Budapest, Hungary is where we start our introduction to the V4 (Visegrád Four, an alliance of four Central European countries: Hungary, Slovakia, Czech Republic and Poland). We’re told that “Buda is the more hilly and suburban part of the city, while Pest is the urban centre” the minute we meet our guide, Andrea. Formerly two cities on opposite sides of the Danube River, they were united as one in 1873. This makes Budapest one of the best places to visit for a weekend break.
Stay in Pest for a range of Hungarian entertainment, shopping and dining options but then cross over to Buda to visit prominent landmarks that helped shape Hungary’s history.
We start our tour in Pest at Andrássy Street, one of Budapest’s main shopping streets that is lined with luxury boutiques housed in restored neo-renaissance mansions and townhouses. Shopping at international brand names like Gucci and Armani, stop by the numerous cafes and restaurants for a proper cup of coffee or taste traditional Hungarian food.
One of the more iconic buildings on Andrássy Street is the Hungarian State Opera House, a neo-renaissance building with baroque ornamentations. Hungarian opera took shape around the late 18th century and first began with interpolations of German operas. It was not until mid-19th century that the first fully Hungarian opera was written by Ferenc Erkel, the grandfather of Hungarian opera. We had the privilege of watching one of Ferenc Erkel’s epics, Bánk bán, which is considered to be the national opera of Hungary. Although sung in Hungarian, English subtitles were displayed next to the stage for tourists to understand.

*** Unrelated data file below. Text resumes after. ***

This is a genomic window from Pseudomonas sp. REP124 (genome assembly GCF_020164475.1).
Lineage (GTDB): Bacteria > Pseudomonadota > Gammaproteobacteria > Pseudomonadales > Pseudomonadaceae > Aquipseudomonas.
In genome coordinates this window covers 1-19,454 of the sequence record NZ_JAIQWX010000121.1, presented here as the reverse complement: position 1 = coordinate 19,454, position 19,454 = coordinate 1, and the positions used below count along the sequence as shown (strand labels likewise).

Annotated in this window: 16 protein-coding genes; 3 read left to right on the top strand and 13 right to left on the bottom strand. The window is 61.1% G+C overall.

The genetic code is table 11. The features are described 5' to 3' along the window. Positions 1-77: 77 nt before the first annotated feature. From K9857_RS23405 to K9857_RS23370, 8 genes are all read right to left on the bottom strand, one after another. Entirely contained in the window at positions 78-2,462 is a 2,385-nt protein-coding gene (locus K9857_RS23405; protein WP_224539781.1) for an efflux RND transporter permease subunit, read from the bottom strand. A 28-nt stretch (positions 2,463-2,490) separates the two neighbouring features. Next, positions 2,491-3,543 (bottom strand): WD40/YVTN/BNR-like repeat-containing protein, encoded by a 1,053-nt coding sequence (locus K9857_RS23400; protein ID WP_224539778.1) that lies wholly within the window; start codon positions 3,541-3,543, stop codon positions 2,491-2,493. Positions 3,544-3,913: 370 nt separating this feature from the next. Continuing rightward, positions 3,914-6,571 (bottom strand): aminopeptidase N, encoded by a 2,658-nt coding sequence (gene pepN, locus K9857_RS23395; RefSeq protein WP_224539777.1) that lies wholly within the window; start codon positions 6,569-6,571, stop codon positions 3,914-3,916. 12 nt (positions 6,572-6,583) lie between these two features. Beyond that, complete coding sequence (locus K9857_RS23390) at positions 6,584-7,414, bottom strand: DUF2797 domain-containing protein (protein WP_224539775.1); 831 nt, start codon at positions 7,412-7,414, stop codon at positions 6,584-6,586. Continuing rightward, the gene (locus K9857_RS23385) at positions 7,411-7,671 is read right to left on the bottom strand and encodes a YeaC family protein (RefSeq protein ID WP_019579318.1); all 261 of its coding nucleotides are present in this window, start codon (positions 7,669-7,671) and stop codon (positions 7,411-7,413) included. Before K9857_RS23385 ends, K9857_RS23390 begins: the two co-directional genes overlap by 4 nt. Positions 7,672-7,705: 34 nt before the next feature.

With Andrássy Street as our starting point, we make our way through a series of side streets to reach the Jewish Quarters that are still inhabited largely by Budapest’s Jewish community. The derelict neighbourhood reads of abandonment. “The Jews were forced to move during World War II,” was the explanation Andrea gave us but it wasn’t just WWII that forced the Jews out of Hungary. Prosecution of Hungarian Jews dates back as far as 1349, when Jews were expelled from the country dining the Black Death. Throughout history, the Jewish community would be readmitted and re-persecuted again and again when the country was under Habsburg rule and other foreign kings in the country.